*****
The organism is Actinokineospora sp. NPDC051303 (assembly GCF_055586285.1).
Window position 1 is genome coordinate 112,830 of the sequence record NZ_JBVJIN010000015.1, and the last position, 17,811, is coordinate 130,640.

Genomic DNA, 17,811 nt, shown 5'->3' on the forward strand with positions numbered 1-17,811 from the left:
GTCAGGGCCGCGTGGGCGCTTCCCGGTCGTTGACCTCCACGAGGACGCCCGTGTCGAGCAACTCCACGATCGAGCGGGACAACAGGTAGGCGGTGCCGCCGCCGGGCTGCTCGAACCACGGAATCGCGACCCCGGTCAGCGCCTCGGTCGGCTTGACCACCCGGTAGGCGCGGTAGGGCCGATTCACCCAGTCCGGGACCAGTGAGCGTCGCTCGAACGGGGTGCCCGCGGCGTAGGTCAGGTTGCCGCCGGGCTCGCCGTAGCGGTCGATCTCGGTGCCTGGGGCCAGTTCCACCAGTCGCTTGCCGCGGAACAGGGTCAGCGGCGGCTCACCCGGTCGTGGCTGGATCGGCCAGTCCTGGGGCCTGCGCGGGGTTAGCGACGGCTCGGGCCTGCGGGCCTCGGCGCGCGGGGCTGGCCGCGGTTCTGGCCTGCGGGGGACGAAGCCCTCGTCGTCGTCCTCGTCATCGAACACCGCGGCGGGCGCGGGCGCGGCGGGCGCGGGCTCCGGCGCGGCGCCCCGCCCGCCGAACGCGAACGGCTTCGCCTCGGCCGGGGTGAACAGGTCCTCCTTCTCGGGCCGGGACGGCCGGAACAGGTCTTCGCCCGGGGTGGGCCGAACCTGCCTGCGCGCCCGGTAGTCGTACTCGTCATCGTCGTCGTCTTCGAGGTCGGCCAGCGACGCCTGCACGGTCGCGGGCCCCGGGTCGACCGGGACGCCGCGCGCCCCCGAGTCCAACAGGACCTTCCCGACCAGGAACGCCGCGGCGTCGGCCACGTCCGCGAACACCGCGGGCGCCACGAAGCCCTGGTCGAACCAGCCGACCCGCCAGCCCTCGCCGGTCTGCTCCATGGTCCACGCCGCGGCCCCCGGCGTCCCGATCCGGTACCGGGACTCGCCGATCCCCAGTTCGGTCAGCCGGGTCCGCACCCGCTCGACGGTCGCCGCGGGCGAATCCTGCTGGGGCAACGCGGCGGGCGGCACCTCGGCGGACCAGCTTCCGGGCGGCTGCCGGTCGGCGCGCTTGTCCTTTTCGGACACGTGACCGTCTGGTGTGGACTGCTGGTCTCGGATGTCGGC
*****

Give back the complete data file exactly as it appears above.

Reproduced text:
The organism is Actinokineospora sp. NPDC051303 (assembly GCF_055586285.1).
Window position 1 is genome coordinate 112,830 of the sequence record NZ_JBVJIN010000015.1, and the last position, 17,811, is coordinate 130,640.

Genomic DNA, 17,811 nt, shown 5'->3' on the forward strand with positions numbered 1-17,811 from the left:
GTCAGGGCCGCGTGGGCGCTTCCCGGTCGTTGACCTCCACGAGGACGCCCGTGTCGAGCAACTCCACGATCGAGCGGGACAACAGGTAGGCGGTGCCGCCGCCGGGCTGCTCGAACCACGGAATCGCGACCCCGGTCAGCGCCTCGGTCGGCTTGACCACCCGGTAGGCGCGGTAGGGCCGATTCACCCAGTCCGGGACCAGTGAGCGTCGCTCGAACGGGGTGCCCGCGGCGTAGGTCAGGTTGCCGCCGGGCTCGCCGTAGCGGTCGATCTCGGTGCCTGGGGCCAGTTCCACCAGTCGCTTGCCGCGGAACAGGGTCAGCGGCGGCTCACCCGGTCGTGGCTGGATCGGCCAGTCCTGGGGCCTGCGCGGGGTTAGCGACGGCTCGGGCCTGCGGGCCTCGGCGCGCGGGGCTGGCCGCGGTTCTGGCCTGCGGGGGACGAAGCCCTCGTCGTCGTCCTCGTCATCGAACACCGCGGCGGGCGCGGGCGCGGCGGGCGCGGGCTCCGGCGCGGCGCCCCGCCCGCCGAACGCGAACGGCTTCGCCTCGGCCGGGGTGAACAGGTCCTCCTTCTCGGGCCGGGACGGCCGGAACAGGTCTTCGCCCGGGGTGGGCCGAACCTGCCTGCGCGCCCGGTAGTCGTACTCGTCATCGTCGTCGTCTTCGAGGTCGGCCAGCGACGCCTGCACGGTCGCGGGCCCCGGGTCGACCGGGACGCCGCGCGCCCCCGAGTCCAACAGGACCTTCCCGACCAGGAACGCCGCGGCGTCGGCCACGTCCGCGAACACCGCGGGCGCCACGAAGCCCTGGTCGAACCAGCCGACCCGCCAGCCCTCGCCGGTCTGCTCCATGGTCCACGCCGCGGCCCCCGGCGTCCCGATCCGGTACCGGGACTCGCCGATCCCCAGTTCGGTCAGCCGGGTCCGCACCCGCTCGACGGTCGCCGCGGGCGAATCCTGCTGGGGCAACGCGGCGGGCGGCACCTCGGCGGACCAGCTTCCGGGCGGCTGCCGGTCGGCGCGCTTGTCCTTTTCGGACACGTGACCGTCTGGTGTGGACTGCTGGTCTCGGATGTCGGC